My previous post featured several photos of Cicindela formosa generosa (Eastern Big Sand Tiger Beetle). This gorgeous beetle is said to occur in open, dry sand habitats throughout the Great Plains and more sporadically across the north-central and northeastern U.S. Like most other existing photos of this species, they show adults on barren sand with not so much as a sprig of vegetation to be seen. As a result, one might presume that adult beetles prefer the most open and barren areas of the habitats in which they occur.
Consider the above photo—taken the same day as those in the previous post but annoyingly cluttered with vegetation that partially obstructs the view of the beetle. This was actually the first photograph that I took that day, and while the foliage may be considered an aesthetic distraction, it nevertheless provides valuable information about the natural history of the beetle. My impression from the past few years of observation is that adult beetles actually spend more time foraging in the sparsely vegetated areas surrounding these more open areas. I presume they are more likely to encounter prey in areas where some vegetation exists, and also the vegetation provides opportunities for shade, which the adults actively seek out during the hottest parts of the day. Most collectors and photographers do not notice beetles foraging amongst the vegetation, but instead see them only after their approach has caused the beetle to flee out into the more open areas—where they are then collected/photographed.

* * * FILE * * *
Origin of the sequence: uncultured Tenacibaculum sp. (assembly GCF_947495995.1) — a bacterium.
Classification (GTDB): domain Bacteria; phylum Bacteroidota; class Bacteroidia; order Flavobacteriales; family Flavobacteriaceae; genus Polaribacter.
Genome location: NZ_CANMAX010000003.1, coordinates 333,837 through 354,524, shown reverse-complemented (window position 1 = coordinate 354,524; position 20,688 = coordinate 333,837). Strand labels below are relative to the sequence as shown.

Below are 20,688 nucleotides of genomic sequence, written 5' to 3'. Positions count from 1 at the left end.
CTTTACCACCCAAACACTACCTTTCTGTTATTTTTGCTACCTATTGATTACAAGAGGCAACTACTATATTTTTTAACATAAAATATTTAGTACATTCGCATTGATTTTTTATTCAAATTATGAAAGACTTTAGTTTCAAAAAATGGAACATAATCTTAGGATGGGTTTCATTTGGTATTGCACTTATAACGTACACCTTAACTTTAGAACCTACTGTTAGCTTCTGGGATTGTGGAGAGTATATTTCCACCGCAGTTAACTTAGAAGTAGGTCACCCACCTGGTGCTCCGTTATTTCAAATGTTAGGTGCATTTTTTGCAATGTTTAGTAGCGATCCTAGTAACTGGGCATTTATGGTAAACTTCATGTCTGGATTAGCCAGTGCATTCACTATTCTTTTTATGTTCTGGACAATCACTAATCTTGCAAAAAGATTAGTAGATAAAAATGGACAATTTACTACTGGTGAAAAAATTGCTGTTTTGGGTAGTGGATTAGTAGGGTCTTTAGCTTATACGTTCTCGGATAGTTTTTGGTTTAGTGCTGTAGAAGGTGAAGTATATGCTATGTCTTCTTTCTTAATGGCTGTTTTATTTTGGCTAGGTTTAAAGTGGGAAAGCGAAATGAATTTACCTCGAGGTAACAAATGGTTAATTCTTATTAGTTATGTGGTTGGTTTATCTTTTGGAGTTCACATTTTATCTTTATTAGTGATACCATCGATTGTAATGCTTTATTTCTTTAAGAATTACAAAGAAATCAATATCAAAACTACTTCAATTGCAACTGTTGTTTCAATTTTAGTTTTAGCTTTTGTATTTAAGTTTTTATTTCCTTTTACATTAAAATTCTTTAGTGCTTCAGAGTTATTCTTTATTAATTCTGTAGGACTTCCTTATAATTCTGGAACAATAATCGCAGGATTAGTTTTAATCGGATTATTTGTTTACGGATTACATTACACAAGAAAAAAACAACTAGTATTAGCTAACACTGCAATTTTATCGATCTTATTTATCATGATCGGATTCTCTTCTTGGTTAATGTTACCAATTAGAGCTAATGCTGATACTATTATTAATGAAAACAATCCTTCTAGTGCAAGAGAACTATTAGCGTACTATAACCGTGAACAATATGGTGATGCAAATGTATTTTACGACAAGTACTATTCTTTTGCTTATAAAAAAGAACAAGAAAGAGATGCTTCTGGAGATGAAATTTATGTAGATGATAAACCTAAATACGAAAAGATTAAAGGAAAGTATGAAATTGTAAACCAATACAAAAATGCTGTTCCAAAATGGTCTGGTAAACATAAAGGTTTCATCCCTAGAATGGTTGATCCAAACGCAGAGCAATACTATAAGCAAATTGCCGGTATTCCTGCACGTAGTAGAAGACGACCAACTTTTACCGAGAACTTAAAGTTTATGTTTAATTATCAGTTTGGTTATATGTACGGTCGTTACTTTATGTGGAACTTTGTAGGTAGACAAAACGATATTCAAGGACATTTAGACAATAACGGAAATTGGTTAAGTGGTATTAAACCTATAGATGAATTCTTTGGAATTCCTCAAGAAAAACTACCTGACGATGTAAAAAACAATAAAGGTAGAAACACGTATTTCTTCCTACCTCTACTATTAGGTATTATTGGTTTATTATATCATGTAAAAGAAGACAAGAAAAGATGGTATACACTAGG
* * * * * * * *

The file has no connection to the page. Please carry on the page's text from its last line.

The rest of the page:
© Ted C. MacRae 2013